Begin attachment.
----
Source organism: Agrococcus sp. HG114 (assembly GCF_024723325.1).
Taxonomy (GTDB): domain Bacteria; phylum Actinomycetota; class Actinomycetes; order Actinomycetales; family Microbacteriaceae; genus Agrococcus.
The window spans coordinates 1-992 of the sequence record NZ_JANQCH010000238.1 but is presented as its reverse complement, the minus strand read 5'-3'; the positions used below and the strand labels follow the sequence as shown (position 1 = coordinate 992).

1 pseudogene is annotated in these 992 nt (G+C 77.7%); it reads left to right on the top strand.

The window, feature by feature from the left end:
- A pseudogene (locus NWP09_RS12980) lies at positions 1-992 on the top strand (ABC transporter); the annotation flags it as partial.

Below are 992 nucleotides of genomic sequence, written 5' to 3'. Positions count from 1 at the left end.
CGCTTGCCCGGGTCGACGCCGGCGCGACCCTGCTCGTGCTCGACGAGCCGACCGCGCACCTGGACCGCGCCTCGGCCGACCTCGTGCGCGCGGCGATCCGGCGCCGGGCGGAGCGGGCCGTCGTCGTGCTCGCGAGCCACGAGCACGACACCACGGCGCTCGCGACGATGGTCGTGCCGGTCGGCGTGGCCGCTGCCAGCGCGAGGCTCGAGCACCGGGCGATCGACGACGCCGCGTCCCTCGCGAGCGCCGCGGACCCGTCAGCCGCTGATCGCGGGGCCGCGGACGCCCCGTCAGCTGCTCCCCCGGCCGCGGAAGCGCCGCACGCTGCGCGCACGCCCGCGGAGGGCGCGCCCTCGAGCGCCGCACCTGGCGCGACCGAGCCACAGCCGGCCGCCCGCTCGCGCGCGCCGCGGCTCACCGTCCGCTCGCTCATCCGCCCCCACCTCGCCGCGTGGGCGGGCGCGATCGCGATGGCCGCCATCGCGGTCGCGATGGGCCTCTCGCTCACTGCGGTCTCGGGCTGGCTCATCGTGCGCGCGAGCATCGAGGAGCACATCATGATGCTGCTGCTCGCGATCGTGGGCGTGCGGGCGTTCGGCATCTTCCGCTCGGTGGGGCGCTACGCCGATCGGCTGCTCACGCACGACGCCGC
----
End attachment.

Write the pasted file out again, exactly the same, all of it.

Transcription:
Source organism: Agrococcus sp. HG114 (assembly GCF_024723325.1).
Taxonomy (GTDB): domain Bacteria; phylum Actinomycetota; class Actinomycetes; order Actinomycetales; family Microbacteriaceae; genus Agrococcus.
The window spans coordinates 1-992 of the sequence record NZ_JANQCH010000238.1 but is presented as its reverse complement, the minus strand read 5'-3'; the positions used below and the strand labels follow the sequence as shown (position 1 = coordinate 992).

1 pseudogene is annotated in these 992 nt (G+C 77.7%); it reads left to right on the top strand.

The window, feature by feature from the left end:
- A pseudogene (locus NWP09_RS12980) lies at positions 1-992 on the top strand (ABC transporter); the annotation flags it as partial.

Below are 992 nucleotides of genomic sequence, written 5' to 3'. Positions count from 1 at the left end.
CGCTTGCCCGGGTCGACGCCGGCGCGACCCTGCTCGTGCTCGACGAGCCGACCGCGCACCTGGACCGCGCCTCGGCCGACCTCGTGCGCGCGGCGATCCGGCGCCGGGCGGAGCGGGCCGTCGTCGTGCTCGCGAGCCACGAGCACGACACCACGGCGCTCGCGACGATGGTCGTGCCGGTCGGCGTGGCCGCTGCCAGCGCGAGGCTCGAGCACCGGGCGATCGACGACGCCGCGTCCCTCGCGAGCGCCGCGGACCCGTCAGCCGCTGATCGCGGGGCCGCGGACGCCCCGTCAGCTGCTCCCCCGGCCGCGGAAGCGCCGCACGCTGCGCGCACGCCCGCGGAGGGCGCGCCCTCGAGCGCCGCACCTGGCGCGACCGAGCCACAGCCGGCCGCCCGCTCGCGCGCGCCGCGGCTCACCGTCCGCTCGCTCATCCGCCCCCACCTCGCCGCGTGGGCGGGCGCGATCGCGATGGCCGCCATCGCGGTCGCGATGGGCCTCTCGCTCACTGCGGTCTCGGGCTGGCTCATCGTGCGCGCGAGCATCGAGGAGCACATCATGATGCTGCTGCTCGCGATCGTGGGCGTGCGGGCGTTCGGCATCTTCCGCTCGGTGGGGCGCTACGCCGATCGGCTGCTCACGCACGACGCCGC